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Thread: The Sublime Philosophical Crap Test

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    Default The Sublime Philosophical Crap Test

    http://www.helloquizzy.com/tests/the...ical-crap-test

    Your result for The Sublime Philosophical Crap Test ...
    N-S-R

    You scored 78% Non-Reductionism, 44% Epistemological Absolutism, and 22% Moral Objectivism!




    You are an N-S-R: a metaphysical Non-Reductionist, an epistemological Skeptic, and a moral Relativist. If you are simply dying inside to figure out what all this mumbo-jumbo means, then simply continue reading.




    Metaphysics: Non-Reductionism
    (Idealism or Realism) In metaphysics, my test measures your tendency towards Reductionism or Non-Reductionism. As a Non-Reductionist, you recognize that reality is not necessarily simple or unified, and you thus tend to produce a robust ontology instead of carelessly shaving away hypothetical entities that reflect our philosophical experiences. My test recognizes two types of Non-Reductionists: Idealists and Realists.

    1. Idealists believe that reality is fundamentally unknowable. All we can ever know is the world of sense experience, thought, and other phenomena which are only distorted reflections of an ultimate (or noumenal) reality. Kant, one of the most significant philosophers in history, theorized that human beings perceive reality in such a way that they impose their own mental frameworks and categories upon reality, fully distorting it. Reality for Kant is unconceptualized and not subject to any of the categories our minds apply to it. Idealists are non-reductionists because they recognize that the distinction between phenomenal reality and ultimate reality cannot be so easily discarded or unified into a single reality. They are separate and distinct, and there is no reason to suppose the one mirrors the other. Major philosophical idealists include Kant and Fichte.

    If your views are different from the above, then you may be a Realist. 2.Realists deny the validity of sloppy metaphysical reductions, because they feel that there is no reason to suspect that reality reflects principles of parsimony or simplicity. Realism is the most common-sensical of the metaphysical views. It doesn't see reality as a unity or as reducible to matter or mind, nor does it see reality as divided into a phenomenal world of experience and an unknowable noumenal world of things-in-themselves. Realist metaphysics emphasizes that reality is for the most part composed of the things we observe and think. On the question of the existence of universals, for instance, a realist will assert that while universals do not physically exist, the relations they describe in particulars are as real as the particular things themselves, giving universals a type of reality. Thus, no reduction is made. On the mind-body problem, realists tend to believe that minds and bodies both exist, and the philosophical problems involved in reducing mind to matter or matter to mind are too great to warrant such a reduction. Finally, realists deny that reality is ultimately a Unity or Absolute, though they recognize that reality can be viewed as a Unity when we consider the real relations between the parts as constituting this unity--but it doesn't mean that the world isn't also made up of particular things. Aristotle and Popper are famous realists.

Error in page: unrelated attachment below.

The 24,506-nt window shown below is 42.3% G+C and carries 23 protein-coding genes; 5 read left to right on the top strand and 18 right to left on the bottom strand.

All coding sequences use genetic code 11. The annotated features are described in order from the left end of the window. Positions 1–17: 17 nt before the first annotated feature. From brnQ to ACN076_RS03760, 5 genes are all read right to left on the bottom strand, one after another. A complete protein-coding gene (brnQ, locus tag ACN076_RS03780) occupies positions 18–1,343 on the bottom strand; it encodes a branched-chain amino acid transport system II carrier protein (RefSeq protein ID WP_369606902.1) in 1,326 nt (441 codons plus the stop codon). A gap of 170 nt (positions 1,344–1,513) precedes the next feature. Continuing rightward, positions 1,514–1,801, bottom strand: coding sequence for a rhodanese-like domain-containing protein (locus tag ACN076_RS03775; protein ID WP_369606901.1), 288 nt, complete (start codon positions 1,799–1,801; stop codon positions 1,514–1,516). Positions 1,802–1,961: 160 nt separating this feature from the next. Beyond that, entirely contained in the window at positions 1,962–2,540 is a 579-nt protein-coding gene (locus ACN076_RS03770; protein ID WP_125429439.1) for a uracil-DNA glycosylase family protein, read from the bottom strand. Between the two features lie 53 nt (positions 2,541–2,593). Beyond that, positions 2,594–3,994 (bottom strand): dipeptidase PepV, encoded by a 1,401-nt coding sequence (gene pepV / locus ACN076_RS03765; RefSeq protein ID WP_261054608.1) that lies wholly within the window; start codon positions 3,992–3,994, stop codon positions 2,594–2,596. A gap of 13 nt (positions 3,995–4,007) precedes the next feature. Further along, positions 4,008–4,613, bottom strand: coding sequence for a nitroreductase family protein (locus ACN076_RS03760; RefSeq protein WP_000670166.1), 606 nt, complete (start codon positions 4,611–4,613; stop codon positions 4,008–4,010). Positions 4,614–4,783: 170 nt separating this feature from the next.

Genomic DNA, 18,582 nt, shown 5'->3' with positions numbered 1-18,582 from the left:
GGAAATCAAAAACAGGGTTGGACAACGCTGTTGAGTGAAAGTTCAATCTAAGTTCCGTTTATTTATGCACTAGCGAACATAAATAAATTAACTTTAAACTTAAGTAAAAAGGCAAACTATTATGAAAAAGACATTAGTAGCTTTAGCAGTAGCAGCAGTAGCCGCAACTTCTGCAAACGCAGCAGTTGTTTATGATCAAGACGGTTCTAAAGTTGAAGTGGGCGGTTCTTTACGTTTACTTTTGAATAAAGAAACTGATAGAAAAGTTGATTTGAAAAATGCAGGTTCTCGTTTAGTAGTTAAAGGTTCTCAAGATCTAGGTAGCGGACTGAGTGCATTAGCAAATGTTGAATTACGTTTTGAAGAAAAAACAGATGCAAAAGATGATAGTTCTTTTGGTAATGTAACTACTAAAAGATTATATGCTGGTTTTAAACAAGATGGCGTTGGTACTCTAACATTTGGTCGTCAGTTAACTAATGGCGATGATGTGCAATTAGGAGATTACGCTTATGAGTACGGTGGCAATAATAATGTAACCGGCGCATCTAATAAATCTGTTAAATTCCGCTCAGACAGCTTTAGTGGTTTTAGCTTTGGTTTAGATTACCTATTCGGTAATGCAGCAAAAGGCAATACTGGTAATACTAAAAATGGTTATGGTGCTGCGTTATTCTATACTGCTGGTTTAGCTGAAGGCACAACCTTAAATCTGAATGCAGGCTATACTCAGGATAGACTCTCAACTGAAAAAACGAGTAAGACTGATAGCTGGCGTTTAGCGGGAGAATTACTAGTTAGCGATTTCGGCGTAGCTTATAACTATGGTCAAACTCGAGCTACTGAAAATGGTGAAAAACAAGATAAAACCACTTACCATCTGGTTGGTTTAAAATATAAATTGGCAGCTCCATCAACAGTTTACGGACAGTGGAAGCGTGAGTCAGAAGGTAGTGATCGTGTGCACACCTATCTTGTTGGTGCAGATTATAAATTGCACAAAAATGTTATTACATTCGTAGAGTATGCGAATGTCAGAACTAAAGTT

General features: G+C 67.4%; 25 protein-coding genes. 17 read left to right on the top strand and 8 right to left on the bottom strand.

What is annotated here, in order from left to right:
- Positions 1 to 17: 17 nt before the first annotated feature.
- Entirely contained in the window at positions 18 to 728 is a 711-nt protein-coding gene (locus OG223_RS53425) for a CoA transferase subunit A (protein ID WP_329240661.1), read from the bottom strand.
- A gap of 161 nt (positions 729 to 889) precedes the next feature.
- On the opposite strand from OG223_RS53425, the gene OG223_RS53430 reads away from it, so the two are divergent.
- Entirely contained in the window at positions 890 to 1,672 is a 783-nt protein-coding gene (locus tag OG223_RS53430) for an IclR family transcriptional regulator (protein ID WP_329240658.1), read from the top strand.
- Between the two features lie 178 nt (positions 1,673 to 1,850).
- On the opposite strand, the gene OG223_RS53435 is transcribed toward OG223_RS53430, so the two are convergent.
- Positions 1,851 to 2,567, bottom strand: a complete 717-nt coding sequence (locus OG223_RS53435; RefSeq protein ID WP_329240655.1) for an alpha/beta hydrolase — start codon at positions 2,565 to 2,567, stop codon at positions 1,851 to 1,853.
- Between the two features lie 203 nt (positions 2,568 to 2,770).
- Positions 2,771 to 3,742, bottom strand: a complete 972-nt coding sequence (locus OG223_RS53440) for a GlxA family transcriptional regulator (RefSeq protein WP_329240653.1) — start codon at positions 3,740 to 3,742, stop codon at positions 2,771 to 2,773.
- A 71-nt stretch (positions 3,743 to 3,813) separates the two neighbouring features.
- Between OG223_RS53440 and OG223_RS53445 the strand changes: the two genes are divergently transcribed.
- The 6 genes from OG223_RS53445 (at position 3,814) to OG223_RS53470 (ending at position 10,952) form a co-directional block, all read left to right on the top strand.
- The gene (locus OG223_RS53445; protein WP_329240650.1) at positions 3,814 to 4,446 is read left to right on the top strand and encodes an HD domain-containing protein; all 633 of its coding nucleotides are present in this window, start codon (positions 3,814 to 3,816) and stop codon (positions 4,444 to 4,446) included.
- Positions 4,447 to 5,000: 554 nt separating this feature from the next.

*****